(THOUSAND OAKS, Calif. – March 31, 2014) An animal ethics expert will discuss whether Christians should be vegetarians at 7:30 p.m. Tuesday, April 15, at California Lutheran University.
Charles Camosy, an assistant professor of theology at Fordham University in New York, will explore how Christian ethics relates to violence against animals during the free presentation in Lundring Events Center.
Camosy argues that many Christians misunderstand their tradition when deciding what people owe animals. Christian principles like nonviolence, concern for the vulnerable, stewardship for God’s creation and rejection of consumerism have dramatic implications for the treatment of animals.
He contends that the issue transcends American secular politics. While animal rights often come from a liberal point of view, conservative pro-life advocates are beginning to embrace nonviolence toward animals. In his 2013 book “For Love of Animals: Christian Ethics, Consistent Action,” Camosy tries to bridge the gap between social justice liberals and pro-life conservatives by examining how people might support the vulnerable.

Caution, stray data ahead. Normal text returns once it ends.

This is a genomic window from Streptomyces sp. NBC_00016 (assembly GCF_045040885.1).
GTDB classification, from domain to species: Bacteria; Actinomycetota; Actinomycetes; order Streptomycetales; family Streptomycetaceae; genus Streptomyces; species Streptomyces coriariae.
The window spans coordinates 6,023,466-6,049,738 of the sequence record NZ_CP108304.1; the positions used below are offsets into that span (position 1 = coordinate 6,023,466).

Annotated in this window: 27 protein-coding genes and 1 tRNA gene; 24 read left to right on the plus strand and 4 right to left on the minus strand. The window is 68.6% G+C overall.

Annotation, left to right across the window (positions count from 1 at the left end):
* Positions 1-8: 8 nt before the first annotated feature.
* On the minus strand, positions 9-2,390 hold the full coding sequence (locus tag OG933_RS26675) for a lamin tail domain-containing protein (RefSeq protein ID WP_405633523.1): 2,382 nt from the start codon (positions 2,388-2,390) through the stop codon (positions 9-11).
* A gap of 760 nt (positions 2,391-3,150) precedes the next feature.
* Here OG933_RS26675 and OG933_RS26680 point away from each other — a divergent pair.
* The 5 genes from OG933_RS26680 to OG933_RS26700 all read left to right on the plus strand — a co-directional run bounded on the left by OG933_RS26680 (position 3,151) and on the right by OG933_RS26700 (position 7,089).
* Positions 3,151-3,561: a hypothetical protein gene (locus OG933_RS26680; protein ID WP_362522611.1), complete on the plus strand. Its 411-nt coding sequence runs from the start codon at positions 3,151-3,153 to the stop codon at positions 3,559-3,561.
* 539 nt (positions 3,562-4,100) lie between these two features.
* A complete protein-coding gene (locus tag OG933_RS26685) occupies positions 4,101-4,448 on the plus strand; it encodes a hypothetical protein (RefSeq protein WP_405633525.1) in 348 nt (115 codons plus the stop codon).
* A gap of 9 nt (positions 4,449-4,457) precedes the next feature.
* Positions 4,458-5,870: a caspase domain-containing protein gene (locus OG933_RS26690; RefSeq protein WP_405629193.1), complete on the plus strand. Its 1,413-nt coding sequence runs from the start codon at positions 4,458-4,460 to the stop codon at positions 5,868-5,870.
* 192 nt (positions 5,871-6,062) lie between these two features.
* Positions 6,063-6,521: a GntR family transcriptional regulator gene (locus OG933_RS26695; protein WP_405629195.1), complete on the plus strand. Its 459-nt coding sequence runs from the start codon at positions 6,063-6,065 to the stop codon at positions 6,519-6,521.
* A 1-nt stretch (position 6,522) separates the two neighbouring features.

Camosy’s other books are “Too Expensive to Treat? Finitude, Tragedy, and the Neonatal ICU” and “Peter Singer and Christian Ethics: Beyond Polarization.” His research interests include bioethics, Catholic social teaching, moral anthropology and the intersection of Christian and secular ethics. He is the founder and co-director of the Catholic Conversation Project, an editor and contributor for catholicmoraltheology.com, and a member of an international working group exploring how Catholicism, Islam and secular liberalism can interact productively on difficult ethical issues.
Lundring Events Center is located in the Gilbert Sports and Fitness Center at 130 Overton Court on the Thousand Oaks campus.
CLU’s Artists and Speakers Committee is sponsoring the event. For more information, contact Sam Thomas at firstname.lastname@example.org or 805-493-3693.